Original Airdate: December 14th, 1980 on CBS
Previously in this space we’ve discussed Norman Lear’s groundbreaking classic All in the Family. At the time I pointed out that Family was just the beginning of a cottage industry of sitcoms unafraid to probe political issues across racial, class and gender divides. He made sitcoms about working class white conservatives, rich white liberals, black families with newfound wealth and black families in the inner city. His next idea was to turn his attention to the newly relevant phenomena of single parent households—by 1980 nearly 20% of American children lived in such homes. This led to One Day at a Time, a sitcom about a divorcee raising two teenage girls. Lear had struck gold—Time was a huge hit and eventually ran for nine seasons. Some TV executive out there still thinks the show is relevant, because apparently it’s slated for a Gilmore Girls-esque reboot on Netflix. But is the original worth your time?
- Serious plot. This is one of the things that was refreshing about Lear—he wasn’t afraid to have a comedy deal with serious issues, even if that meant sacrificing opportunities for laughs. His legacy lives on in modern-day comedies like Transparent that relentlessly probe contemporary society while still managing to be funny, to the point where the legitimacy of that show’s Emmy nomination category is endlessly debated. In this episode, we have the protagonist’s mother, Katherine Romano (Nanette Fabray, The Band Wagon) trying to get back on the dating market in light of her husband’s recent death. It wouldn’t be a Lear sitcom if Katherine wasn’t treated as a sensitive, human subject.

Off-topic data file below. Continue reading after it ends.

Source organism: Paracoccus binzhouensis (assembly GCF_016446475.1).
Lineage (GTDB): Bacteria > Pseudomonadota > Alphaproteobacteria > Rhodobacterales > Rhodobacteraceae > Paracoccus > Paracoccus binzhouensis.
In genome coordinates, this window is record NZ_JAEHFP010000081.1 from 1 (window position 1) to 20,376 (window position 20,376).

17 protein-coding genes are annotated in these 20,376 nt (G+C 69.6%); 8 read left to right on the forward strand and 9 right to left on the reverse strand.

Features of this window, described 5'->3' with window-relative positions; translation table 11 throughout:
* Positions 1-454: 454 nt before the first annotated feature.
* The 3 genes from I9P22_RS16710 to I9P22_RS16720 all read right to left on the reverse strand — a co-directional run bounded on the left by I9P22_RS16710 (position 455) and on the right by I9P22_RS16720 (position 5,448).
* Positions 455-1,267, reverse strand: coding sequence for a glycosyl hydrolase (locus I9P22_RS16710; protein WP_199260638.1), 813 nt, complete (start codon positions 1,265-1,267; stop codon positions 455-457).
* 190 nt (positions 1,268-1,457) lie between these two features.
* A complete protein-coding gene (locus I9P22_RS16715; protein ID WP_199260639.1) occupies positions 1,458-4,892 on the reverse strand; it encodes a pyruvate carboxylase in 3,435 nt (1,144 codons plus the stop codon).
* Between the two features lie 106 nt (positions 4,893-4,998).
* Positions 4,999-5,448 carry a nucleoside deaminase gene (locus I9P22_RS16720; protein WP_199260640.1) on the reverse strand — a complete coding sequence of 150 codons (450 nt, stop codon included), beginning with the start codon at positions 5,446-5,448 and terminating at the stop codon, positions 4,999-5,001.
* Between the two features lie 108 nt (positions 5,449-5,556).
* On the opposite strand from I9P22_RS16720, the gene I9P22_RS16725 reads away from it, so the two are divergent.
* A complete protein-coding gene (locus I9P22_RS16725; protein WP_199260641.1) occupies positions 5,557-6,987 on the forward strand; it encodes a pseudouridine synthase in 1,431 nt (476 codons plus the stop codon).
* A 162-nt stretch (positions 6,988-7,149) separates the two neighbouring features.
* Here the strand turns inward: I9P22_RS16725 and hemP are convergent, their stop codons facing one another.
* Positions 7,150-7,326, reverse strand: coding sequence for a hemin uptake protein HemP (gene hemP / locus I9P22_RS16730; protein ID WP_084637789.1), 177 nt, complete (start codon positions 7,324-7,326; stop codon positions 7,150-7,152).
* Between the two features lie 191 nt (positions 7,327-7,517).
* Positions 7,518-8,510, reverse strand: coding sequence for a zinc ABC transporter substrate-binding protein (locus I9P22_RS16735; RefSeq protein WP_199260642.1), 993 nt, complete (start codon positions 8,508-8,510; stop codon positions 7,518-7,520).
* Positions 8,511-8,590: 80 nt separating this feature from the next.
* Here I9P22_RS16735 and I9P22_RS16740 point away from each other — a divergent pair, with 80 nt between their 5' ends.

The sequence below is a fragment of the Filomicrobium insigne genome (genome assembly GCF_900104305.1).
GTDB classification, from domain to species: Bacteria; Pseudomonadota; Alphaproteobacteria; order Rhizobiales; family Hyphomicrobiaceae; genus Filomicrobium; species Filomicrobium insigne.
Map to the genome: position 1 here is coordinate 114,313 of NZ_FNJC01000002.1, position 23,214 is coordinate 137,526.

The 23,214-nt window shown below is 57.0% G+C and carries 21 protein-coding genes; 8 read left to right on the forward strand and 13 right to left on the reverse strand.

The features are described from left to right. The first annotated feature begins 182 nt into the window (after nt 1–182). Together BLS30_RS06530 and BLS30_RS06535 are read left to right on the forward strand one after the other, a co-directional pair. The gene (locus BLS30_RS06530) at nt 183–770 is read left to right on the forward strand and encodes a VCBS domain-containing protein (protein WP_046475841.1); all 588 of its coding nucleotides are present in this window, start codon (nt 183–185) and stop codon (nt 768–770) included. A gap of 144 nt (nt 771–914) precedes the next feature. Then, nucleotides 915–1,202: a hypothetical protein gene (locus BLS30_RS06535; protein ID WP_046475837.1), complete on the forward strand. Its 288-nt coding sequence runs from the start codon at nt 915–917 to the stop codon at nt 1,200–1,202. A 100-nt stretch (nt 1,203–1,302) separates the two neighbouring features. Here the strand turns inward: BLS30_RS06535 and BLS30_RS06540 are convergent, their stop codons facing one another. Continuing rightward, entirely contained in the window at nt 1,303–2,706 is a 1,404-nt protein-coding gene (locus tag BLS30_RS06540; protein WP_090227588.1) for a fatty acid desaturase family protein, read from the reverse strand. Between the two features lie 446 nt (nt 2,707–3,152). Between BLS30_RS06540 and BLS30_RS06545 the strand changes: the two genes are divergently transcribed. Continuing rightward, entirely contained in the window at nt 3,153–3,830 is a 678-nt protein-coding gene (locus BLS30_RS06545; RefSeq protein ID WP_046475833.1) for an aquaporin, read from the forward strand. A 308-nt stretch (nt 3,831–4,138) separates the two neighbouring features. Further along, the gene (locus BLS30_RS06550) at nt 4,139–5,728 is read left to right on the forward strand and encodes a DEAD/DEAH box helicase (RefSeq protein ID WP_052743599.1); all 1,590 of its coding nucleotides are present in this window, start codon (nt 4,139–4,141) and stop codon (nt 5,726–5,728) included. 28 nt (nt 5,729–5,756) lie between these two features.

- Missed opportunities. The problem is that the show doesn’t do anything interesting with what could have been really juicy material. After she makes a pass at wacky neighbor figure Schneider (Pat Harrington Jr.), he turns her down. He consoles her by telling her that now’s her chance to be alone and find out who she REALLY is on the inside. That’s it. That’s the whole show. Now I’m not saying that her self-actualization wouldn’t be interesting, but that’s not what we’re getting here. Instead, we get to watch her get prompted towards self-actualization with no payoff. This is a great example of where the writers could have followed the golden rule of improv: accept the premise provided by the script and expand on it, instead of shutting it down and trying to go in another direction. Why not let Katherine and Schneider have an affair? There’s several different ways that could go. Maybe Katherine’s daughter Ann (Bonnie Franklin) is grossed out by her mom’s newfound sexuality and has to come to terms with that. Maybe Katherine thinks Schneider is more serious than he is and winds up lovelorn. Maybe they discover a problematic incompatibility. Maybe she realizes she’s not really done grieving her late husband. Instead, we’re just teased with the possibility of what could have been.